Friday, 1 September 2017

French cavalry part 1

Over the last 6 weeks I have focused my efforts on doubling the cavalry in my French Army, an ambitious target (for me) of 20 figures was set and this was to be my summer project.

You can view my existing French cavalry here

I've had a number of opportunities and natural pauses with which to present my progress but I decided to push on while the impetus was there. I'm not sure if I'm alone in this but I often get a dip in enthusiasm after presenting my efforts but at the moment I'm so close to the end I think I'm safe !

I wanted to add a complete lance to my existing cavalry so 2 bases of Gendarmes / Men at arms, 2 bases of Ordonnance Archers with demilances / Coustillers and 2 bases of Ordonnance Archers with bows.

I arrived upon this composition after reading up on the subject and drawing a collective conclusion from the sources available to me, you can read my thoughts on this here

I began with the lance armed Ordonnance Archers as I quite fancied the challenge of creating a convincing look both in terms of their equipment and appearance. As ever my prime source for this was the David & Bethsabee series of tapestries which depict mixed formations of Heavy to Light cavalry, snapshots of the medium cavalry are at the top of the post.

Essentially the medium Archer cavalry were either poorer horsemen or young nobles starting out to become Gendarmes. As such they wore older and/or lighter armour whilst the Coustillers within their ranks were lighter still and armed with javelins / light lance.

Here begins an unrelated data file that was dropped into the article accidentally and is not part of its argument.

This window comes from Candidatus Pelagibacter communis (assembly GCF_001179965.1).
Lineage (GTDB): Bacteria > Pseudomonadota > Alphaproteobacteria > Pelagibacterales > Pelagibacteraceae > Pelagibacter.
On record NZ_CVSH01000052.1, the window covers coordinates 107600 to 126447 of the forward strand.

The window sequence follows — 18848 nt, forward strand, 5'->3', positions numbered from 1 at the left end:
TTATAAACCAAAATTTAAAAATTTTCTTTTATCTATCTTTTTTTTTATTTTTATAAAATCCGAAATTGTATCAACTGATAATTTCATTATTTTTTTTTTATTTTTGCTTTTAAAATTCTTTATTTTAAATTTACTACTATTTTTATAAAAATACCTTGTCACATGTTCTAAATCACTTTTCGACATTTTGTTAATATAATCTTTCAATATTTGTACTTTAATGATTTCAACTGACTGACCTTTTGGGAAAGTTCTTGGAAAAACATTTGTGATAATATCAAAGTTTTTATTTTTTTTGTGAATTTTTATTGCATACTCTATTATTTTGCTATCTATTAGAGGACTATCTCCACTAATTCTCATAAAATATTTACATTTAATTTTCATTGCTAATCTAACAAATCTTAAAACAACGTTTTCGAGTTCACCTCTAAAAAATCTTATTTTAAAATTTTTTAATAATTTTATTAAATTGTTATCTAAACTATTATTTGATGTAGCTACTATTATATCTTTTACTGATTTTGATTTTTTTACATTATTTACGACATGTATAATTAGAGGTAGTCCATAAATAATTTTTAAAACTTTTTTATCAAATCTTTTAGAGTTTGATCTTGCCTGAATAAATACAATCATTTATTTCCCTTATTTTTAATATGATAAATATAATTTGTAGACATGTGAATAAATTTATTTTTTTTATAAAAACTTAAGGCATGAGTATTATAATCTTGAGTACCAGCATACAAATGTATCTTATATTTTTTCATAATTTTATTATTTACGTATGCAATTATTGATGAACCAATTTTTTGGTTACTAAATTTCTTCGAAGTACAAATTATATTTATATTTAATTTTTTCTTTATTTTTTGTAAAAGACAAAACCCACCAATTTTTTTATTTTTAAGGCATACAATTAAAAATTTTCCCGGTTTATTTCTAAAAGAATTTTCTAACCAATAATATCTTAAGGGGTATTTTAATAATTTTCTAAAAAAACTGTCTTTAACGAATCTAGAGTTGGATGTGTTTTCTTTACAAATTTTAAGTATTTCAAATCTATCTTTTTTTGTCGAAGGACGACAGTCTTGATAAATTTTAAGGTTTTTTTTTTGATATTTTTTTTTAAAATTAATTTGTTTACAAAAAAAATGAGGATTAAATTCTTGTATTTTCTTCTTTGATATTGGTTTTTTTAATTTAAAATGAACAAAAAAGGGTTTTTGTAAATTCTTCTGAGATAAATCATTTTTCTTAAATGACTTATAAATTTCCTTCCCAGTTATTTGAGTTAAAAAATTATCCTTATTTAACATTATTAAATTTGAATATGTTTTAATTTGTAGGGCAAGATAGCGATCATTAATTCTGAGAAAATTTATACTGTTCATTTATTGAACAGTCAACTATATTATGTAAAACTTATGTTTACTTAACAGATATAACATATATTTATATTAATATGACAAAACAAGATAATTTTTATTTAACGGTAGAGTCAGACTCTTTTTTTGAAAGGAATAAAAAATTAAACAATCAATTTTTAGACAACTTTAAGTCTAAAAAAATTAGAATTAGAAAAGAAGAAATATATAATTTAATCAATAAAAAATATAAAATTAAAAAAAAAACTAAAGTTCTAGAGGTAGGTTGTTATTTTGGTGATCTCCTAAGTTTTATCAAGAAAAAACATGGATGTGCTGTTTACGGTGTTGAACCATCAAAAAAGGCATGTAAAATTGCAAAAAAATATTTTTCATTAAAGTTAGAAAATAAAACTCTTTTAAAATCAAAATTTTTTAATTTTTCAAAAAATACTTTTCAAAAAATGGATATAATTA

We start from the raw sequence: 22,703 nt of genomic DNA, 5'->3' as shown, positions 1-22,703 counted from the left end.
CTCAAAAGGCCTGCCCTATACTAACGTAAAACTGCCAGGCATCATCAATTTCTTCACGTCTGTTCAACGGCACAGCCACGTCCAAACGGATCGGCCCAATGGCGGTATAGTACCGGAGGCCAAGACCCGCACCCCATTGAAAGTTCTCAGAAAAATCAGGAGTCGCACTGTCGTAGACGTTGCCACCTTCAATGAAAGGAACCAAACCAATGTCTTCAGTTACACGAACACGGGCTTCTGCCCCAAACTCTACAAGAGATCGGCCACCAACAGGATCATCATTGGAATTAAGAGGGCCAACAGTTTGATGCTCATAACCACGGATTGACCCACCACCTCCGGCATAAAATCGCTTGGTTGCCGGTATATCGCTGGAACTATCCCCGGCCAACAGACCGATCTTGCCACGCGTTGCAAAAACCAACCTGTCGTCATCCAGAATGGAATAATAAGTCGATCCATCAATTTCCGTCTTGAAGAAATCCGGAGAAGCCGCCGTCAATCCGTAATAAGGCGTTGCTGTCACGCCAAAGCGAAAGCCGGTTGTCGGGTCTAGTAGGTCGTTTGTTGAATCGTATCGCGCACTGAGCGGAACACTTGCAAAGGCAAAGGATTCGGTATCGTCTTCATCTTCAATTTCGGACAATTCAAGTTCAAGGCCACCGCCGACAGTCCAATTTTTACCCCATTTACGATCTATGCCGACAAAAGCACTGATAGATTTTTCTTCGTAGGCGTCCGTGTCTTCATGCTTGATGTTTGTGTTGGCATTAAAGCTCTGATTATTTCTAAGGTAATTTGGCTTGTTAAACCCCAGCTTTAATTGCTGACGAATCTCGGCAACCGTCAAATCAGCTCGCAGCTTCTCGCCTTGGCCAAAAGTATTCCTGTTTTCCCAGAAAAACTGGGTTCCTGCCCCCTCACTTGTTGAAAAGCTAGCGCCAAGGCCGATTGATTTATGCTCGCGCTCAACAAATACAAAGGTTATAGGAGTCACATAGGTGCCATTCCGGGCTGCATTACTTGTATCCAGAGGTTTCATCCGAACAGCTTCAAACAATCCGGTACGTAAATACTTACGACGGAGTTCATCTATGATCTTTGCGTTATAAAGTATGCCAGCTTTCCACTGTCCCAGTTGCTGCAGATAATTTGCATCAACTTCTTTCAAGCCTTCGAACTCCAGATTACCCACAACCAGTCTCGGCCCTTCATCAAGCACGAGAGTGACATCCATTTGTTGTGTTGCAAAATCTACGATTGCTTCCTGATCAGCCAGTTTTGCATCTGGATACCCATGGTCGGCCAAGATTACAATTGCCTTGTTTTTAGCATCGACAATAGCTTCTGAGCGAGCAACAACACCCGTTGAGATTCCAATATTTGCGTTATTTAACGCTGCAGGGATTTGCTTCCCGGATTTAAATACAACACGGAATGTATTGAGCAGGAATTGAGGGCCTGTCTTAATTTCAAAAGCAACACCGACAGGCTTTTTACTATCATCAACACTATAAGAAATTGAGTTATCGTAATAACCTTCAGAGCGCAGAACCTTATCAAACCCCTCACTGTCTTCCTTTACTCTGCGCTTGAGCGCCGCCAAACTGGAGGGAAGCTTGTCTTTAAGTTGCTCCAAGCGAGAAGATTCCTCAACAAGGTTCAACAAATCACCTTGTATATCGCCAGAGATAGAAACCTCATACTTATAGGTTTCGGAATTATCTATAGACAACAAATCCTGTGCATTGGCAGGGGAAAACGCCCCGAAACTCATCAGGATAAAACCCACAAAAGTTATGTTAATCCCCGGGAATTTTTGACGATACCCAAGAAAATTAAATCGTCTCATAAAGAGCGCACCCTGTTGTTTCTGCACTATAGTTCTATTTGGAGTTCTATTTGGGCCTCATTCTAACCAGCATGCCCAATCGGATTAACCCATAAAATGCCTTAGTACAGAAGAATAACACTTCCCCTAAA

Here's my interpretation

To achieve this appearance I used the Perry WOTR metal cavalry along with their plastic Men at Arms and Light Cavalry sets as a start. I then added further parts to them to add a Renaissance flair in the case of the armoured figures and for the Coustillers I converted them completely.

Here they are alongside my first interpretation (central 2 bases) from 2 years ago;

As the first effort was almost entirely command I was keen to have these as rank and file. In some ways I prefer this second batch but I think that's just the advance in my painting and converting over the intervening period.

In their composition I wanted these to form the outer ranks so that this appearance in line could be achieved to represent the French preference for charging en haye in a single line.